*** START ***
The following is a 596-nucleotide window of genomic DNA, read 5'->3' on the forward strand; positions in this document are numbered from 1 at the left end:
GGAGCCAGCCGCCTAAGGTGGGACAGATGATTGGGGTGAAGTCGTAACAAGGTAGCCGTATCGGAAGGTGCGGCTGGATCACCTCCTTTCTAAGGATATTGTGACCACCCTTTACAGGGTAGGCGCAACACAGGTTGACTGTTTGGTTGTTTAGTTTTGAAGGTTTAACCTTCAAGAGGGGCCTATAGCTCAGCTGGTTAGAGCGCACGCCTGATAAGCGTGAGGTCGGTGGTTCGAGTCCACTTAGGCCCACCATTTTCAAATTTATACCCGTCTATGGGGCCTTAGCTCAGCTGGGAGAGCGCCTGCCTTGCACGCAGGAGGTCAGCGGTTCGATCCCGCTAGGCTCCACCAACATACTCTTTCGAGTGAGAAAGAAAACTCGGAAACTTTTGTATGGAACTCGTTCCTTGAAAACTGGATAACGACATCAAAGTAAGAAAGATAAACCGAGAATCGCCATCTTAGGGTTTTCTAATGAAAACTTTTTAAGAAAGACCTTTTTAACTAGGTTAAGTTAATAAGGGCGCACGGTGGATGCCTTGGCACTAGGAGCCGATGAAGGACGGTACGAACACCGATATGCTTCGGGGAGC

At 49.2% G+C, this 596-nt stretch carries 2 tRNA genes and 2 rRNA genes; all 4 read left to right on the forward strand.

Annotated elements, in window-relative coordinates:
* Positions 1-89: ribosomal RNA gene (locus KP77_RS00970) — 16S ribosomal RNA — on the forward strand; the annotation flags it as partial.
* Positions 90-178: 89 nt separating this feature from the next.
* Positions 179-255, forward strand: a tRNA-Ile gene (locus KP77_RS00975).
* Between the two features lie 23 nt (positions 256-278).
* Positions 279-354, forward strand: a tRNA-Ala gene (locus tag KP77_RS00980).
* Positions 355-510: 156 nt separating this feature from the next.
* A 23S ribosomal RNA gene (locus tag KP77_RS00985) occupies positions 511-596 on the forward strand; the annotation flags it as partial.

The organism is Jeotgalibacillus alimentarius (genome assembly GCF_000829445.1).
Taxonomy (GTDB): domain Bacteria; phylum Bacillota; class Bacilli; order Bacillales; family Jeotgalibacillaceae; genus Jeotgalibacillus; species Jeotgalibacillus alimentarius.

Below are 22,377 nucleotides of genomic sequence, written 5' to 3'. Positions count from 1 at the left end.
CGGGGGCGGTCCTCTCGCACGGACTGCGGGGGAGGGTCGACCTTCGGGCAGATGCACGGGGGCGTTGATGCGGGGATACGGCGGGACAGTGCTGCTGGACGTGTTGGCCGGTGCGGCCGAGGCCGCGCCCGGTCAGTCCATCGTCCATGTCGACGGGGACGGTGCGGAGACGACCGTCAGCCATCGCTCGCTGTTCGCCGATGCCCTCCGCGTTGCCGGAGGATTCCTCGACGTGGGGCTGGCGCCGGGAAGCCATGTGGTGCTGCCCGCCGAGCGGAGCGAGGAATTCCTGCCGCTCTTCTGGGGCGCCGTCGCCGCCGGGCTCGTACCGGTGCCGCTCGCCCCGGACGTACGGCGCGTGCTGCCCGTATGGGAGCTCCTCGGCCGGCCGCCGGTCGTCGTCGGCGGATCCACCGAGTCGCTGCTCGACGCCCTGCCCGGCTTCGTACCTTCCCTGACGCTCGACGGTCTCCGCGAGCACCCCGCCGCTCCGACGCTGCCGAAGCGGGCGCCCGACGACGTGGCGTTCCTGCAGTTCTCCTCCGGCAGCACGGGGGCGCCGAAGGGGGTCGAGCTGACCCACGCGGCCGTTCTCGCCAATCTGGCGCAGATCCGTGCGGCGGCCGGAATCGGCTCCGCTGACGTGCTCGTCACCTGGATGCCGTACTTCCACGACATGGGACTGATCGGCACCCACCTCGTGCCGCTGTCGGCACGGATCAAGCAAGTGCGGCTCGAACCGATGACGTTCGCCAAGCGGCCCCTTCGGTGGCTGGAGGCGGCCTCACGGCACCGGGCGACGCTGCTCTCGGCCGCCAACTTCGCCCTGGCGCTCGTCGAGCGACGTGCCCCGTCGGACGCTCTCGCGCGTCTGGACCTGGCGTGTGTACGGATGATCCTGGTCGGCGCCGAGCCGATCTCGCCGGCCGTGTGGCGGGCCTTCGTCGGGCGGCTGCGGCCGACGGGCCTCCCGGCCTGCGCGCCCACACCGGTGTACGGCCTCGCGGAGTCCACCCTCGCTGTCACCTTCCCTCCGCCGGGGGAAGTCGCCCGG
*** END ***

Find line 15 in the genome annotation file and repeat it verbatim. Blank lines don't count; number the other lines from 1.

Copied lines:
CGGGGGCGGTCCTCTCGCACGGACTGCGGGGGAGGGTCGACCTTCGGGCAGATGCACGGGGGCGTTGATGCGGGGATACGGCGGGACAGTGCTGCTGGACGTGTTGGCCGGTGCGGCCGAGGCCGCGCCCGGTCAGTCCATCGTCCATGTCGACGGGGACGGTGCGGAGACGACCGTCAGCCATCGCTCGCTGTTCGCCGATGCCCTCCGCGTTGCCGGAGGATTCCTCGACGTGGGGCTGGCGCCGGGAAGCCATGTGGTGCTGCCCGCCGAGCGGAGCGAGGAATTCCTGCCGCTCTTCTGGGGCGCCGTCGCCGCCGGGCTCGTACCGGTGCCGCTCGCCCCGGACGTACGGCGCGTGCTGCCCGTATGGGAGCTCCTCGGCCGGCCGCCGGTCGTCGTCGGCGGATCCACCGAGTCGCTGCTCGACGCCCTGCCCGGCTTCGTACCTTCCCTGACGCTCGACGGTCTCCGCGAGCACCCCGCCGCTCCGACGCTGCCGAAGCGGGCGCCCGACGACGTGGCGTTCCTGCAGTTCTCCTCCGGCAGCACGGGGGCGCCGAAGGGGGTCGAGCTGACCCACGCGGCCGTTCTCGCCAATCTGGCGCAGATCCGTGCGGCGGCCGGAATCGGCTCCGCTGACGTGCTCGTCACCTGGATGCCGTACTTCCACGACATGGGACTGATCGGCACCCACCTCGTGCCGCTGTCGGCACGGATCAAGCAAGTGCGGCTCGAACCGATGACGTTCGCCAAGCGGCCCCTTCGGTGGCTGGAGGCGGCCTCACGGCACCGGGCGACGCTGCTCTCGGCCGCCAACTTCGCCCTGGCGCTCGTCGAGCGACGTGCCCCGTCGGACGCTCTCGCGCGTCTGGACCTGGCGTGTGTACGGATGATCCTGGTCGGCGCCGAGCCGATCTCGCCGGCCGTGTGGCGGGCCTTCGTCGGGCGGCTGCGGCCGACGGGCCTCCCGGCCTGCGCGCCCACACCGGTGTACGGCCTCGCGGAGTCCACCCTCGCTGTCACCTTCCCTCCGCCGGGGGAAGTCGCCCGG